Oct. 24. Decided to go myself to Greenock, notwithstanding my husband's telegram that "there was a decided improvement," and telegraphing me not to come up.
Oct. 25. Doctor said there was no hope, but when [Charles] saw me his face brightened, and taking me by the hand he said, "Oh, mother, mother."
Oct. 30. On this night I felt a strong pressure on my left arm, and I put out my hand, thinking someone was there, but I felt nothing ; but I said, " Charles, are you here?" No answer came, but I felt a further strong pressure.
Oct. 30. On this day he was brought home and placed in the church.
All the dates in this statement are correct, and agree with memo.'s made in [Captain Bolton's] diary of 1900.
(Signed) C. J. BOLTON. Dec. 7th, 1912.

This is a true statement written by my husband for me.

Mrs. Sidgwick went to see Captain and Mrs. Bolton on December 7th, 1912, and gives the following account of her interview:
I saw Captain and Mrs. Bolton at their residence, Booking Hall, Braintree, yesterday. I heard from Mrs. Bolton about her experience, and received from them the account written out by Captain Bolton for his wife and signed by her. She also read me an account written by herself, which she has promised to copy and send me. It contains important points which she also told me in conversation, namely, that the letter written on the Sunday stated that her step-son, Lieutenant Bolton, K.N., had a cold, and that on account of the alarm caused by her vision she telegraphed on the Monday to ask how he was, and received a telegram in reply stating that he had slight influenza. The letter and telegrams have been destroyed. This was the beginning of the illness of which he died. Pneumonia supervened on the influenza, and then the heart failed.
I saw both the servants who signed statements in the account. It will be noticed that one speaks of a coffin at the chancel steps. Mrs. Bolton confirms this, but my impression is that, if she really saw it at the same time as the figure, it must have been much less vivid. I gathered that it was the apparition and the drawn expression of the face when she looked up and saw it again that alarmed her. The coffin actually stood in the church at the chancel steps during the night before it was buried in the churchyard of a neighbouring parish. The house, it may be observed, is quite close to the church.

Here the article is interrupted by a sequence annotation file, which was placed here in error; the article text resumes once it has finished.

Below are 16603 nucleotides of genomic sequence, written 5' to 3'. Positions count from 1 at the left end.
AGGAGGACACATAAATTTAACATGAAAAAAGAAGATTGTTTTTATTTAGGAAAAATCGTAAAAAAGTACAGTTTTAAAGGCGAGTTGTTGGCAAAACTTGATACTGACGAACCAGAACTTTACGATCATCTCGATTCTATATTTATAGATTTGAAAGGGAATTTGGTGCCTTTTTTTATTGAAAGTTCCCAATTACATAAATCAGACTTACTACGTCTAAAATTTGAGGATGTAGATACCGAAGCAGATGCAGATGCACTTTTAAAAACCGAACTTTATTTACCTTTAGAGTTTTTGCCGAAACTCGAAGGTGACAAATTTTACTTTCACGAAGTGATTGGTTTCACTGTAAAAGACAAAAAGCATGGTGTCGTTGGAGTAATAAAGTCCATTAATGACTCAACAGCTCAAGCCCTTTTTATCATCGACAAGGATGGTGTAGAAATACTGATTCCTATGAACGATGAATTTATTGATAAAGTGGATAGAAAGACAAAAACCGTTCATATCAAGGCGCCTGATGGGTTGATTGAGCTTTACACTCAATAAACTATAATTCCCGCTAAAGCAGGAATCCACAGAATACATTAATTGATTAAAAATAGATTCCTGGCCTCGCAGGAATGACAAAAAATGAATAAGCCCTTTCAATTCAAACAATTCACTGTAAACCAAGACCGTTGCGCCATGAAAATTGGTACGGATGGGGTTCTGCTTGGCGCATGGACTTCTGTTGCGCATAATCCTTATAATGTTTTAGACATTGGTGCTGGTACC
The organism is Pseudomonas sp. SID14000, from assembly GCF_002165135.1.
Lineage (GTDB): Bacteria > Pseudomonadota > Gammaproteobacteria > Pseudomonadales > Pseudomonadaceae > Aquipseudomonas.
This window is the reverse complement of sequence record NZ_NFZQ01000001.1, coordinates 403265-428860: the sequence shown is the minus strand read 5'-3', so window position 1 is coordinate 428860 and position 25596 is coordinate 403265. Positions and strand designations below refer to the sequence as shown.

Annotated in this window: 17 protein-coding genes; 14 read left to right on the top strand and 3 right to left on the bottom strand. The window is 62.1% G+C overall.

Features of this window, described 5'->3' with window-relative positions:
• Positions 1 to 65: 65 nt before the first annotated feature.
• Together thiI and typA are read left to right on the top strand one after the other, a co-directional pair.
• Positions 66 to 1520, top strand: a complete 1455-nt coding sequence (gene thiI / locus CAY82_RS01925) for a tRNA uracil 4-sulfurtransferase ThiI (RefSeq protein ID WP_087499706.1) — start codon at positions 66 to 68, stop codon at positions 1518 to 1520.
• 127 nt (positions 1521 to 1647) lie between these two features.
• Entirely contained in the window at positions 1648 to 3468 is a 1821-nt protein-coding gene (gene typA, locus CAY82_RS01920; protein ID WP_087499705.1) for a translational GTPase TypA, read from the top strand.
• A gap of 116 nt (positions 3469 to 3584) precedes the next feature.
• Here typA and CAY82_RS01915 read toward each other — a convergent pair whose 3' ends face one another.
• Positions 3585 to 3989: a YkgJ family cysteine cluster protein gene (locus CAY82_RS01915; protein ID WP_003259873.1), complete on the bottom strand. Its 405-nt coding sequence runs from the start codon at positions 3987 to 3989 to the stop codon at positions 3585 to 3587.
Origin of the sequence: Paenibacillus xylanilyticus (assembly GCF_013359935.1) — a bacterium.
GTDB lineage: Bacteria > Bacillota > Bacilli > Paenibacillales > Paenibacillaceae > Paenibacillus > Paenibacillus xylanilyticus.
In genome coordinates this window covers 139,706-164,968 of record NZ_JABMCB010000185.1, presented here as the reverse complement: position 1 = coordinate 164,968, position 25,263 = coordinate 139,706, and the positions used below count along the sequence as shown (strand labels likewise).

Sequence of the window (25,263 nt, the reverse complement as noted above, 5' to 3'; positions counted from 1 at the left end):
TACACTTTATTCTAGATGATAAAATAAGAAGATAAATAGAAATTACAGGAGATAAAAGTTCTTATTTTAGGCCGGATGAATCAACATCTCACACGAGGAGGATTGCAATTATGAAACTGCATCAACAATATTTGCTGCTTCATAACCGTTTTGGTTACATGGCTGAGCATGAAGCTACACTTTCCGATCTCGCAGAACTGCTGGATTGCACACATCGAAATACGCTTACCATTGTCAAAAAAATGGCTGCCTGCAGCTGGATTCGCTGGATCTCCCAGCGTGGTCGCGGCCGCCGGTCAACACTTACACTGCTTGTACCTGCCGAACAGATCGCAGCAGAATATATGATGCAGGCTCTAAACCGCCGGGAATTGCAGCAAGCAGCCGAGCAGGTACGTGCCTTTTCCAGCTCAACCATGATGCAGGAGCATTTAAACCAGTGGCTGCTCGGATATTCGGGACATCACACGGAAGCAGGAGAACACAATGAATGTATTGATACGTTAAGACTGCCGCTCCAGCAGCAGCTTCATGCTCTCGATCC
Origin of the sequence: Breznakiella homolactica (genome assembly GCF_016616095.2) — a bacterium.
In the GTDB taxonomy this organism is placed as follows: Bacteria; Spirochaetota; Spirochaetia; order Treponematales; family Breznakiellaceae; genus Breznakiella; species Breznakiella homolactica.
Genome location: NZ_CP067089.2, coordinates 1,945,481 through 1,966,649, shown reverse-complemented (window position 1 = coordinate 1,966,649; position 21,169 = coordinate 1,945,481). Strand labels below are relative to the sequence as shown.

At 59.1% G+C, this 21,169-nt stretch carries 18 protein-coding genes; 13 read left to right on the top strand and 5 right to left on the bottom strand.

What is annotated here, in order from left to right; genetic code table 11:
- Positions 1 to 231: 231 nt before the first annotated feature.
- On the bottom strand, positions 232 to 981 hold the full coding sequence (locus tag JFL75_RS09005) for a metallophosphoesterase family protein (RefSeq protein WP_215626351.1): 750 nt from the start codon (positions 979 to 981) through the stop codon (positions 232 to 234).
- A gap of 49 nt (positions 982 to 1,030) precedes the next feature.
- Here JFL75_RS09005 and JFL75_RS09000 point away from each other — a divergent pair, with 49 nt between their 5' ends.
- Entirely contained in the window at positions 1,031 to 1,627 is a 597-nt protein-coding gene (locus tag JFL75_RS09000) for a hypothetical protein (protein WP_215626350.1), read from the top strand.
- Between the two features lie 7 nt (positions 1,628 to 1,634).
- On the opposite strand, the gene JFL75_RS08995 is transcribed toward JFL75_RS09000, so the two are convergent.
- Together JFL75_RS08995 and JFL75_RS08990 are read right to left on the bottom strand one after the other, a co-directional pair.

In reply to a request from Mrs. Sidgwick that Captain Bolton would write his own recollection of what Mrs. Bolton had told him at the time, he wrote to her:

ESSEX, Dec. 10th, 1912.
In answer to your enquiries, I have no recollection of my wife saying anything to me regarding seeing the apparition in church, and I think this can be accounted for. Mr. ____, who was in our pew that afternoon, came in to the house with us to have tea, and remained all the afternoon, and of course she would not say anything before him, and, again, she might have thought I should consider her fanciful and foolish. . . .
I have a distinct remembrance of my wife's distress at that time, and her great anxiety, and that I postponed our visit to Boscombe for a week at her persistent request, although we had the house taken.
You must remember all this took place twelve years ago, and at 84 (my age) memory is not quite at its best.

Mrs. Bolton afterwards wrote a more detailed account from which we- extract the following:

ESSEX, Dec. 13th, 1912.
On October 7th, 1900, on Sunday afternoon, I was sitting in the Bocking Hall pew, and during the last hymn I looked up and my step-son, Lieutenant Bolton, appeared to be standing in front of me, and looking earnestly into my face. I stopped singing and sat down feeling very upset. I looked again and saw his expression had changed and he looked drawn and white. After leaving the church I came into the house and went into the housemaid's room and called my housemaid, Sarah Whybrow (who always waited upon him), and said, "Sarah, Master Charlie is ill. I have seen him and he is going to die." The maid answered, "I think, madam, you are ill." I felt so distressed I burst into uncontrollable tears.
On the next morning by the second post, Oct. 8th, I received a letter from my step-son saying "he had a slight attack of influenza." (It was the last letter he wrote to me.)
On the same day, Oct. 8th, I telegraphed to him to know how he was. The reply was, "slight influenza."
We had previously taken a house in Boscombe for the following Wednesday, 10th, but with difficulty I persuaded my husband to wait a few days here, feeling my son would want me. From the 8th telegrams between my son and me passed, but always he was "getting on." We heard of nothing serious till Saturday, 13th, when we received a telegram to say "Lieut. Bolton has been moved from the 'Benbow' to the hospital in Greenock."
The rest of the account describes the course of the illness, which terminated fatally on Sunday, October 28th, 1900.